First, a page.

The Racialicious Links Roundup 5.2.13

Jim Crow — Northern or Southern — is usually rendered to us as an archaic system in which people irrationally decide to separate from each other just based on skin color. There’s a reason that so many of us remember Martin Luther King’s line about little white boys and little black boys holding hands. It’s comforting to us. Less comforting is that fact that Jim Crow amounted to the legal pilfering of resources from the black communities to advantage white people across generations. In Mississippi, it meant the right to reduce someone to sharecropping, or to benefit politically from their census numbers while not giving them any representation, or to tax them for services they did not enjoy equal access to. In Chicago, it meant the legalized theft of black wealth by white agents.

It is very hard to accept this — the wealth gap is not a mistake. It is the logical outcome of policy and democratic will. From the streets of Cicero on up, the point was to imprison black people in the black belt and then exploit them. The goal was pursued through public policy, private action, and open terrorism. The goal was accomplished.

The system provides just-in-time labor at the lowest possible cost to large companies — but also effectively pushes workers’ pay far below the minimum wage.

Temp agencies use similar van networks in other labor markets. But in Chicago’s Little Village, the largest Mexican community in the Midwest, the raiteros have melded with temp agencies and their corporate clients in a way that might be unparalleled anywhere in America — and could violate Illinois’ wage laws.

The raiteros don’t just transport workers. They also recruit them, decide who works and who doesn’t, and distribute paychecks.

And it’s the low-wage workers — not the temp agencies or their clients, corporate giants like Ty — who bear the cost. Officially, the raiteros’ fee, usually $8 a day, is for transportation. But, workers say, anyone who doesn’t pay doesn’t get work.

From this crowded barrio, raiteros ferry as many as 1,000 workers a day to warehouses and factories in Chicago and its suburbs. Many of these workers end up making about $6 an hour, well below Illinois’ minimum wage of $8.25 an hour, because of the fees and unpaid waiting time.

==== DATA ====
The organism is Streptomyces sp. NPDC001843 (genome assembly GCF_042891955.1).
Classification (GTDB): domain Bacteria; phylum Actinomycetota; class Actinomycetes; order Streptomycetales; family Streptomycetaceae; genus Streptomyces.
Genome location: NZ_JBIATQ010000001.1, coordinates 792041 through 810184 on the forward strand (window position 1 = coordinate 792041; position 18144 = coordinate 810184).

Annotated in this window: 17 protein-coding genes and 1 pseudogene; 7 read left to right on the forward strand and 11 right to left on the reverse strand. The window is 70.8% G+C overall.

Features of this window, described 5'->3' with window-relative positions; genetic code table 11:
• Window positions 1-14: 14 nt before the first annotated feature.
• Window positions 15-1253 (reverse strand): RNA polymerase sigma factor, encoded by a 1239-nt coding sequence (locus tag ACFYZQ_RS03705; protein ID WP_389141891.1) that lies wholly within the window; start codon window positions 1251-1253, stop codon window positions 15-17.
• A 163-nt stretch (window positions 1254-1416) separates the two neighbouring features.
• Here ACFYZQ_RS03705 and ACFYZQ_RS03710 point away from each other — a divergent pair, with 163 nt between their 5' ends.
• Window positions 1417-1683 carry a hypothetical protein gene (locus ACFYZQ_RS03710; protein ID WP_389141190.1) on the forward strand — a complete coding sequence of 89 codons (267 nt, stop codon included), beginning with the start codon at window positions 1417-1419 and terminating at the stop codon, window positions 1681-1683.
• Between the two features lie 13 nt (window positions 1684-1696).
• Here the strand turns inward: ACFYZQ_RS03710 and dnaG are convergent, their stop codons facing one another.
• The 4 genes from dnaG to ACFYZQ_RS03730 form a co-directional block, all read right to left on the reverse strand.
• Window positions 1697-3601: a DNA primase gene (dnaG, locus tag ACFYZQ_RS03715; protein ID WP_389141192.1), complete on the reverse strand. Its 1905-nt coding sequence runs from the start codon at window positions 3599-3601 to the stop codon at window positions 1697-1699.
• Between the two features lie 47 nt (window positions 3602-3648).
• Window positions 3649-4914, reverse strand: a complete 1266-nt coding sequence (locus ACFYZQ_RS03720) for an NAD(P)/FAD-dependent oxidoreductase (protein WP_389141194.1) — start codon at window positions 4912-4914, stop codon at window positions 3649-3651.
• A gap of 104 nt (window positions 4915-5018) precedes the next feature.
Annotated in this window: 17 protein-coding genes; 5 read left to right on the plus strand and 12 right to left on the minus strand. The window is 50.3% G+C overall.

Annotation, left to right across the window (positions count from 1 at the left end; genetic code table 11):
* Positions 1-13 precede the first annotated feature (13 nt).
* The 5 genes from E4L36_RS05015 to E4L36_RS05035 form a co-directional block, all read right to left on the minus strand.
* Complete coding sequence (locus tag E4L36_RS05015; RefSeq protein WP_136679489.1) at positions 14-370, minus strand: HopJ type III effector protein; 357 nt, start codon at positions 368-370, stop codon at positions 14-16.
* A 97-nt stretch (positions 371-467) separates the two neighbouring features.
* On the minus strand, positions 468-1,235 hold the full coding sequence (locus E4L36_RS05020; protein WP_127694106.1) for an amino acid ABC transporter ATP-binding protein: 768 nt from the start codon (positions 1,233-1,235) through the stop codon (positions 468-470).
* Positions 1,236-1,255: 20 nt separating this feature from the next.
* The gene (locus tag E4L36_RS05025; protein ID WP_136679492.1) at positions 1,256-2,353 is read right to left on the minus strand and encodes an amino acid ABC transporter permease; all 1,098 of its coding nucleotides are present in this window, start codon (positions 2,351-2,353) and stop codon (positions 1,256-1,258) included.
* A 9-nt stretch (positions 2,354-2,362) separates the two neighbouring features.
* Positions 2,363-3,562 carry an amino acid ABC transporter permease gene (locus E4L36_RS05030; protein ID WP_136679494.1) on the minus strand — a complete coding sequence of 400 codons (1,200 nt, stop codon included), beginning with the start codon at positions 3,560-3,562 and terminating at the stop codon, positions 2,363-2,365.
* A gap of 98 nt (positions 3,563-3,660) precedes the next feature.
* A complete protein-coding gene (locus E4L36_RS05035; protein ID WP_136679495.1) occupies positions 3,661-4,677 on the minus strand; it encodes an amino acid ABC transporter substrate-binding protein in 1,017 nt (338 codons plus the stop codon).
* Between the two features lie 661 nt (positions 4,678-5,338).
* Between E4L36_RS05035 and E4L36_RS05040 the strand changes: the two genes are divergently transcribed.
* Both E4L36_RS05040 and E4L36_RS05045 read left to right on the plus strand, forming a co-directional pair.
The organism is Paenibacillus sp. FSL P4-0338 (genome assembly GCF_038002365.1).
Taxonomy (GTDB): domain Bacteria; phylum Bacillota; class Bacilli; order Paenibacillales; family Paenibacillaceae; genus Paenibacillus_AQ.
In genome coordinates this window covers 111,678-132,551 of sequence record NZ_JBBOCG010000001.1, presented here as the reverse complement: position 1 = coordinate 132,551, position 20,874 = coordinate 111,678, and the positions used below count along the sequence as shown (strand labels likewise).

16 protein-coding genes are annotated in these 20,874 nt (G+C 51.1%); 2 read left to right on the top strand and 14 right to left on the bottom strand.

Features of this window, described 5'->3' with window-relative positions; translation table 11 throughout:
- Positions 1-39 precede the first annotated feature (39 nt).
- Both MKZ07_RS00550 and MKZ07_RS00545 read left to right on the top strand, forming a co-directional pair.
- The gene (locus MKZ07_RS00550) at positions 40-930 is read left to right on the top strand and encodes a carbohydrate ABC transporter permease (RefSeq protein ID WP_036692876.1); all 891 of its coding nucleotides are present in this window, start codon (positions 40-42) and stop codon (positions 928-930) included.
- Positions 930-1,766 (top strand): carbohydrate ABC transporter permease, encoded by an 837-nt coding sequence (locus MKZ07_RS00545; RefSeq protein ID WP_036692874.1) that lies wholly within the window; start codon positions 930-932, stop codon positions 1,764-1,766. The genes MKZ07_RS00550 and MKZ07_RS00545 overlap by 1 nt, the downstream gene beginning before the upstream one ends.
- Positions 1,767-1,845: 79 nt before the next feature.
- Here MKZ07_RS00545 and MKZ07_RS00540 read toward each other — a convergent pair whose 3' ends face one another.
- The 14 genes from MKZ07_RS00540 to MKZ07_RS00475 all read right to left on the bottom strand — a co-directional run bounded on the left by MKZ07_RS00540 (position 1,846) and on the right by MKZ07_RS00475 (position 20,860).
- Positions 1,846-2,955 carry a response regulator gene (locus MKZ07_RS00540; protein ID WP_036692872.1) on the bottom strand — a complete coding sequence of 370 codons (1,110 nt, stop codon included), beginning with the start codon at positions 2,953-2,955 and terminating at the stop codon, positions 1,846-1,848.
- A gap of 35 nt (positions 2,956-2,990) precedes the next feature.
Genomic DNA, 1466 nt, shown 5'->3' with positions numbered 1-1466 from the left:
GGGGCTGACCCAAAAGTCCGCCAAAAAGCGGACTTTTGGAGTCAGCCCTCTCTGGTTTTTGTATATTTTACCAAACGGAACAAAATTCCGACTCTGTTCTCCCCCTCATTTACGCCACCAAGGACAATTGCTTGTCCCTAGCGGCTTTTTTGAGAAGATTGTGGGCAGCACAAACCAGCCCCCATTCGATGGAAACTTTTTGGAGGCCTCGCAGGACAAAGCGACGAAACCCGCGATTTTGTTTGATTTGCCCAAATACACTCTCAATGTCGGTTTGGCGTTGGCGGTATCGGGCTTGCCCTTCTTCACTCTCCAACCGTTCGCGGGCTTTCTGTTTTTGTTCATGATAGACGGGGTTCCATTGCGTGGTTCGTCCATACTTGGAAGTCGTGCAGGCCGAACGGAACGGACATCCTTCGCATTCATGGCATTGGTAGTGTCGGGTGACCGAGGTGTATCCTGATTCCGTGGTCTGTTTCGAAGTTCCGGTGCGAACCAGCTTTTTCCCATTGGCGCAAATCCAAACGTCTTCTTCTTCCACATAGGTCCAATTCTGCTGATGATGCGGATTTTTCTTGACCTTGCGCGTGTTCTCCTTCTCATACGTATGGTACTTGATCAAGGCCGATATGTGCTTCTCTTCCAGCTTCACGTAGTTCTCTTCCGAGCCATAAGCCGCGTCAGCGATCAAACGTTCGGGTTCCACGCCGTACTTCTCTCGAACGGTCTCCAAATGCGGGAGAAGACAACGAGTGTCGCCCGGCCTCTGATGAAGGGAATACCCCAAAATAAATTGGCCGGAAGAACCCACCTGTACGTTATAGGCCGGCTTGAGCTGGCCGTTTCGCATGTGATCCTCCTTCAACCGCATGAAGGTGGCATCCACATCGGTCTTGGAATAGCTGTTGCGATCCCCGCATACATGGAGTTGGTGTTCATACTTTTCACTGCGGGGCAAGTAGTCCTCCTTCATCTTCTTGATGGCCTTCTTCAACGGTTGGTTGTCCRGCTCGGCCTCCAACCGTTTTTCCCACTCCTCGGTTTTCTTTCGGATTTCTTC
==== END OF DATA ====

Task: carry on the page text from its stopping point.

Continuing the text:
As Collins wrote, “No one wants to live in fear. I’ve always been scared of saying the wrong thing. I don’t sleep well. I never have. But each time I tell another person, I feel stronger and sleep a little more soundly. It takes an enormous amount of energy to guard such a big secret. I’ve endured years of misery and gone to enormous lengths to live a lie. I was certain that my world would fall apart if anyone knew. And yet when I acknowledged my sexuality I felt whole for the first time.”

The significance of this moment cannot be overstated. Homophobia becomes eroded when straight people actually have a family member or friend come out of the closet and then have to confront their own prejudice. Now in the NBA we have Jason Collins saying, “Pro basketball is a family. And pretty much every family I know has a brother, sister or cousin who’s gay. In the brotherhood of the NBA, I just happen to be the one who’s out.”

The piece also demonstrates that Jason Collins gets the impact he could have on the way sports both defines and polices our conceptions of masculinity. The 7-foot, 255-pound bruiser writes wryly, “I go against the gay stereotype, which is why I think a lot of players will be shocked: That guy is gay? But I’ve always been an aggressive player, even in high school. Am I so physical to prove that being gay doesn’t make you soft? Who knows? That’s something for a psychologist to unravel.”

What writer in his right mind would publicly demand credit for Tyler Perry’s critically pannedTemptation? That’s exactly what William James did by alleging in a lawsuit filed this week in Indiana U.S. District Court that Perry stole the premise for Temptation from a novel by James titled Lovers Kill.

He claims in the lawsuit that he passed a copy of Lovers Kill to “an associate” of Perry’s BFF Oprah Winfrey in the hopes that it might find its way to the film mogul’s reading room. Satisfied that it did, now that Temptation has reaped a cool $49 million, James is asking for monetary damages and achange to the beginning and ending credits to read: “Based on the novel ‘Lovers Kill’ by William James.”

Few industries are as disconnected from their customers as the video game industry. Gamers are disproportionately African-American or Hispanic, according to a survey by the Kaiser Foundation. Yet these are precisely the demographics that are underrepresented within the industry itself: both among the developers of games, only 2% of whom are black, and among the characters presented in the games they make. Most game protagonists are white males, and a USC survey revealed that a measly tenth of characters were black, and most of these were either athletes or gangsters.

Joseph Saulter wants to change all this. The entrepreneur behind Entertainment Arts Research, Inc., which Ebony Magazine recently singled out as one of the first black-owned publicly traded gaming companies, has made it his quest to make the gaming industry more reflective of its audience.

Now is a big moment for Saulter, whose company is set to release a major game in July (a parkour game for iOS, discussed below). Several other ambitious projects are in the works, including a game that takes place in Chicago’s South Side in the mid-20th century. “It’s a history of the black community, it’s a history of jazz, it’s a history of the arts and of the revolutions that went on in that period of time,” Saulter says of the game, Bronzeville Etudes & Riffs, a project of artist Philip Mallory Jones, who based much of the material off of oral histories with his mother.